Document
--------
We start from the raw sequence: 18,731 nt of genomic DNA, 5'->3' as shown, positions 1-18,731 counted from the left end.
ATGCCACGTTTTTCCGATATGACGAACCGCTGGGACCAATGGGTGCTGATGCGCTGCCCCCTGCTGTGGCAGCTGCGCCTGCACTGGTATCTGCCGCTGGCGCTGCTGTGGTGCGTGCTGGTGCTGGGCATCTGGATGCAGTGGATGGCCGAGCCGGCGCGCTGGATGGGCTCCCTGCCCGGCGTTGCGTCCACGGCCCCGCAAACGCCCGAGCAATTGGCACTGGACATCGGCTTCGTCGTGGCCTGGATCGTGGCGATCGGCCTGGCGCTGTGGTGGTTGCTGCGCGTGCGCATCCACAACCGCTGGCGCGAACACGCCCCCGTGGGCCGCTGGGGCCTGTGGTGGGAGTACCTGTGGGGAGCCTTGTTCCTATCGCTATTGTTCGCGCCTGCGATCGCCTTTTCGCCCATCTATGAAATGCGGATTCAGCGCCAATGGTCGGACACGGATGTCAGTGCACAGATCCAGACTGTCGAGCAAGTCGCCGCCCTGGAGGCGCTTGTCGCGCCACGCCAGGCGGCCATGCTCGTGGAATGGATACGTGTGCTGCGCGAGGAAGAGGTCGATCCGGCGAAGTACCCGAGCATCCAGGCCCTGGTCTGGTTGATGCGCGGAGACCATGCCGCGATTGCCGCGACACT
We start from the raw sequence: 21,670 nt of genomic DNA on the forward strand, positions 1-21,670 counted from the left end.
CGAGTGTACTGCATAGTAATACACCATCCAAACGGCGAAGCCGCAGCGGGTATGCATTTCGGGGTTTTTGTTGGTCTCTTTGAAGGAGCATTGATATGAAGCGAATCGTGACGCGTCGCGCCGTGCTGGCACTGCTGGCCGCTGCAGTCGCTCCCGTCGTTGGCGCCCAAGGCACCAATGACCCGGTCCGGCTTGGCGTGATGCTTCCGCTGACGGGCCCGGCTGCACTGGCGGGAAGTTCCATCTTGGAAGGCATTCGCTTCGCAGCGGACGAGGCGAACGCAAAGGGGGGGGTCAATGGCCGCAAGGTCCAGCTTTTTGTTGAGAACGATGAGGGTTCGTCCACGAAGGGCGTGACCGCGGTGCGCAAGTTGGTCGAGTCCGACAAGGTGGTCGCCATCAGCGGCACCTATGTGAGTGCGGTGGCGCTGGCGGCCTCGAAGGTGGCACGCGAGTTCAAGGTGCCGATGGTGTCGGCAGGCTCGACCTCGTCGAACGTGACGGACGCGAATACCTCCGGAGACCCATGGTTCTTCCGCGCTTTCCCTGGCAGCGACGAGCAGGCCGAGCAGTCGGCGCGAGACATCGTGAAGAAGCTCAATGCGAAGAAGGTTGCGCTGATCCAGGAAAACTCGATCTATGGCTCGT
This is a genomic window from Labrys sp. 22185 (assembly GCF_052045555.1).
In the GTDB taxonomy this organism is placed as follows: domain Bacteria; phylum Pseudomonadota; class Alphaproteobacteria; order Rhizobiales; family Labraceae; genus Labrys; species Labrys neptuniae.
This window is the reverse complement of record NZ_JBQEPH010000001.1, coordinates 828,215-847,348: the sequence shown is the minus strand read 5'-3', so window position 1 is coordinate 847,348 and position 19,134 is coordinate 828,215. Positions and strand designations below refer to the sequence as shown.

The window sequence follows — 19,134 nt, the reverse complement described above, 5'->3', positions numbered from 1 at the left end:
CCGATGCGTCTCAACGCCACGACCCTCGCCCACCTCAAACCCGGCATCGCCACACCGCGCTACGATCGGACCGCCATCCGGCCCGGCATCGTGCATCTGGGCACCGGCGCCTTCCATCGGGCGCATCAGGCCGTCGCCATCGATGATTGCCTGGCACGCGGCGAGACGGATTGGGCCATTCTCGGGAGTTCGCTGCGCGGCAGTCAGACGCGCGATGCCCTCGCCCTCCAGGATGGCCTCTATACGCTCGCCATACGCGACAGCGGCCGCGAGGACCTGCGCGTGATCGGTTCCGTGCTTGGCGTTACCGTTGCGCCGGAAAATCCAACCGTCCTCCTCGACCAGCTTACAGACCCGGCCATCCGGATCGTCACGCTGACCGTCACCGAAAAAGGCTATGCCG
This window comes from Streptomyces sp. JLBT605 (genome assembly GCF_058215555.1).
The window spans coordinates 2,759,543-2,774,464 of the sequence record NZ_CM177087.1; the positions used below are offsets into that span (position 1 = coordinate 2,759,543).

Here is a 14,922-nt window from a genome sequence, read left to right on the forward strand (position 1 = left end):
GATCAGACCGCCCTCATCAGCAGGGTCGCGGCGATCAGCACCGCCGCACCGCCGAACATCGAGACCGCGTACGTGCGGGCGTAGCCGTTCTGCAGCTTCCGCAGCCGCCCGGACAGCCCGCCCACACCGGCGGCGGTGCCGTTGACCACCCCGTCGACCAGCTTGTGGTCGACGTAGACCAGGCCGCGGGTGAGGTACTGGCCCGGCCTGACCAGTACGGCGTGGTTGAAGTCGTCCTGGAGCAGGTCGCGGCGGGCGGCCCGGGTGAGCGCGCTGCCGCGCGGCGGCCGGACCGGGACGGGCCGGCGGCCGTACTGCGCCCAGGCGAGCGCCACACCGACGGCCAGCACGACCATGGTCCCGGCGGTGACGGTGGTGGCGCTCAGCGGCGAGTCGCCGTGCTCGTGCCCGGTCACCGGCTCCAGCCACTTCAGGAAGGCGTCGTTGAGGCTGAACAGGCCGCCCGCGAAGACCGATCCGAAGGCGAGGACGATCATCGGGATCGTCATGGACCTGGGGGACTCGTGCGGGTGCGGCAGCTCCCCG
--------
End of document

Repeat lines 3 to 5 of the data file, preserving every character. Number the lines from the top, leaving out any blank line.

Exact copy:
We start from the raw sequence: 21,670 nt of genomic DNA on the forward strand, positions 1-21,670 counted from the left end.
CGAGTGTACTGCATAGTAATACACCATCCAAACGGCGAAGCCGCAGCGGGTATGCATTTCGGGGTTTTTGTTGGTCTCTTTGAAGGAGCATTGATATGAAGCGAATCGTGACGCGTCGCGCCGTGCTGGCACTGCTGGCCGCTGCAGTCGCTCCCGTCGTTGGCGCCCAAGGCACCAATGACCCGGTCCGGCTTGGCGTGATGCTTCCGCTGACGGGCCCGGCTGCACTGGCGGGAAGTTCCATCTTGGAAGGCATTCGCTTCGCAGCGGACGAGGCGAACGCAAAGGGGGGGGTCAATGGCCGCAAGGTCCAGCTTTTTGTTGAGAACGATGAGGGTTCGTCCACGAAGGGCGTGACCGCGGTGCGCAAGTTGGTCGAGTCCGACAAGGTGGTCGCCATCAGCGGCACCTATGTGAGTGCGGTGGCGCTGGCGGCCTCGAAGGTGGCACGCGAGTTCAAGGTGCCGATGGTGTCGGCAGGCTCGACCTCGTCGAACGTGACGGACGCGAATACCTCCGGAGACCCATGGTTCTTCCGCGCTTTCCCTGGCAGCGACGAGCAGGCCGAGCAGTCGGCGCGAGACATCGTGAAGAAGCTCAATGCGAAGAAGGTTGCGCTGATCCAGGAAAACTCGATCTATGGCTCGT
This is a genomic window from Labrys sp. 22185 (assembly GCF_052045555.1).